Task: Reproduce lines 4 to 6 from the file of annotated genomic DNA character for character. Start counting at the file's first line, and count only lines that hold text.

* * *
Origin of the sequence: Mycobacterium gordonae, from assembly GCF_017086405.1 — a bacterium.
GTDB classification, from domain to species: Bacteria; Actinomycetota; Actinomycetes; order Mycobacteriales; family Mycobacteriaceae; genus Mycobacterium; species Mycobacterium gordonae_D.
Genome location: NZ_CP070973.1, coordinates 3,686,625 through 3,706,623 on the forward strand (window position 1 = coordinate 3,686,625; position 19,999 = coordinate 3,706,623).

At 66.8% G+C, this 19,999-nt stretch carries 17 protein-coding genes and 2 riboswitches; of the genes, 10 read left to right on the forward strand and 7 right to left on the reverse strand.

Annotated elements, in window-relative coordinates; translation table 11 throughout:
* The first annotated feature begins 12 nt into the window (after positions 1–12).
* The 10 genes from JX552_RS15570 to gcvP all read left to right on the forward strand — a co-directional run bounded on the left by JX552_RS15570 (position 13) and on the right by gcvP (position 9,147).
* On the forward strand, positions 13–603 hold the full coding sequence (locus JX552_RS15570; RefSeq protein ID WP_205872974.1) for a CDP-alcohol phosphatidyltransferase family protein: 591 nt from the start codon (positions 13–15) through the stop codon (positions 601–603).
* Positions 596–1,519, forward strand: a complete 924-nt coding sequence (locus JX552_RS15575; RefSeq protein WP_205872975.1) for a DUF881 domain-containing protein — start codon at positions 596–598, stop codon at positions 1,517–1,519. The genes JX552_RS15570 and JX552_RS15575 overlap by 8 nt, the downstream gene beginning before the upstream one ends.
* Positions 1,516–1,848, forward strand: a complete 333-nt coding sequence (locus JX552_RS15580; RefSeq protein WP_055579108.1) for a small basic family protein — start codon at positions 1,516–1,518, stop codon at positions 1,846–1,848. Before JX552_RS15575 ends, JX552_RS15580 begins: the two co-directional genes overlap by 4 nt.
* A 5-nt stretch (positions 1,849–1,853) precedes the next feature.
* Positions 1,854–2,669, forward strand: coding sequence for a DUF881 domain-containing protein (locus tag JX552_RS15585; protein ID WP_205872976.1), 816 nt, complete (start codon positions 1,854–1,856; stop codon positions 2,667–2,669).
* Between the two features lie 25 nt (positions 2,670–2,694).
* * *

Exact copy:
At 66.8% G+C, this 19,999-nt stretch carries 17 protein-coding genes and 2 riboswitches; of the genes, 10 read left to right on the forward strand and 7 right to left on the reverse strand.

Annotated elements, in window-relative coordinates; translation table 11 throughout:
* The first annotated feature begins 12 nt into the window (after positions 1–12).